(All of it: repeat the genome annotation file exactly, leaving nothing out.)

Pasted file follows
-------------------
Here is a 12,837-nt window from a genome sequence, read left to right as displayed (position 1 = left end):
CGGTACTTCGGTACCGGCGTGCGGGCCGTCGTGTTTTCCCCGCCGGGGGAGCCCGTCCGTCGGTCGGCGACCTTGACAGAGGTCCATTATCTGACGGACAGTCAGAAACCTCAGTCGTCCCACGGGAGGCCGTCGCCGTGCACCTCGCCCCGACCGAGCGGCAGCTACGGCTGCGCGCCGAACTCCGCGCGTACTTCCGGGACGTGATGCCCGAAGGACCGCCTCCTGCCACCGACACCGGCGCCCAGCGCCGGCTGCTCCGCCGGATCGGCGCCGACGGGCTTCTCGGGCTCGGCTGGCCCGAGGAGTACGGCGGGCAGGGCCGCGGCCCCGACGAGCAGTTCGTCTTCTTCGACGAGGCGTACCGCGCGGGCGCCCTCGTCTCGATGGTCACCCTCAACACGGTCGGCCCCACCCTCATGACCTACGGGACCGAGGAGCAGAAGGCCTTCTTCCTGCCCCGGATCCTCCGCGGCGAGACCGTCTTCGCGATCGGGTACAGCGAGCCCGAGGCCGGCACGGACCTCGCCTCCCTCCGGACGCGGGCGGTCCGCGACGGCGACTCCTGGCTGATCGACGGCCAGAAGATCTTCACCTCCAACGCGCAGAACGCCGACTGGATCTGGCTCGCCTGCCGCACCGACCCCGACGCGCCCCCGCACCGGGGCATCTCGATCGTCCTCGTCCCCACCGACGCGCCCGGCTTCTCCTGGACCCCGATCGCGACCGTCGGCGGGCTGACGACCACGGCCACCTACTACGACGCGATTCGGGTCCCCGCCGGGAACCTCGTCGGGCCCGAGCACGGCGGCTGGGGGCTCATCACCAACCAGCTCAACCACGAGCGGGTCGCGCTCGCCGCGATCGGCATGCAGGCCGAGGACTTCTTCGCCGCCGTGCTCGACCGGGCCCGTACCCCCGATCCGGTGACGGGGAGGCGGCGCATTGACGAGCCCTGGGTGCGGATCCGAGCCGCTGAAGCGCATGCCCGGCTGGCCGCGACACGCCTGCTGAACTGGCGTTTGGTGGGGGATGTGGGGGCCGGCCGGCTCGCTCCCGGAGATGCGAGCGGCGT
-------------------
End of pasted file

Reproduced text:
Here is a 12,837-nt window from a genome sequence, read left to right as displayed (position 1 = left end):
CGGTACTTCGGTACCGGCGTGCGGGCCGTCGTGTTTTCCCCGCCGGGGGAGCCCGTCCGTCGGTCGGCGACCTTGACAGAGGTCCATTATCTGACGGACAGTCAGAAACCTCAGTCGTCCCACGGGAGGCCGTCGCCGTGCACCTCGCCCCGACCGAGCGGCAGCTACGGCTGCGCGCCGAACTCCGCGCGTACTTCCGGGACGTGATGCCCGAAGGACCGCCTCCTGCCACCGACACCGGCGCCCAGCGCCGGCTGCTCCGCCGGATCGGCGCCGACGGGCTTCTCGGGCTCGGCTGGCCCGAGGAGTACGGCGGGCAGGGCCGCGGCCCCGACGAGCAGTTCGTCTTCTTCGACGAGGCGTACCGCGCGGGCGCCCTCGTCTCGATGGTCACCCTCAACACGGTCGGCCCCACCCTCATGACCTACGGGACCGAGGAGCAGAAGGCCTTCTTCCTGCCCCGGATCCTCCGCGGCGAGACCGTCTTCGCGATCGGGTACAGCGAGCCCGAGGCCGGCACGGACCTCGCCTCCCTCCGGACGCGGGCGGTCCGCGACGGCGACTCCTGGCTGATCGACGGCCAGAAGATCTTCACCTCCAACGCGCAGAACGCCGACTGGATCTGGCTCGCCTGCCGCACCGACCCCGACGCGCCCCCGCACCGGGGCATCTCGATCGTCCTCGTCCCCACCGACGCGCCCGGCTTCTCCTGGACCCCGATCGCGACCGTCGGCGGGCTGACGACCACGGCCACCTACTACGACGCGATTCGGGTCCCCGCCGGGAACCTCGTCGGGCCCGAGCACGGCGGCTGGGGGCTCATCACCAACCAGCTCAACCACGAGCGGGTCGCGCTCGCCGCGATCGGCATGCAGGCCGAGGACTTCTTCGCCGCCGTGCTCGACCGGGCCCGTACCCCCGATCCGGTGACGGGGAGGCGGCGCATTGACGAGCCCTGGGTGCGGATCCGAGCCGCTGAAGCGCATGCCCGGCTGGCCGCGACACGCCTGCTGAACTGGCGTTTGGTGGGGGATGTGGGGGCCGGCCGGCTCGCTCCCGGAGATGCGAGCGGCGT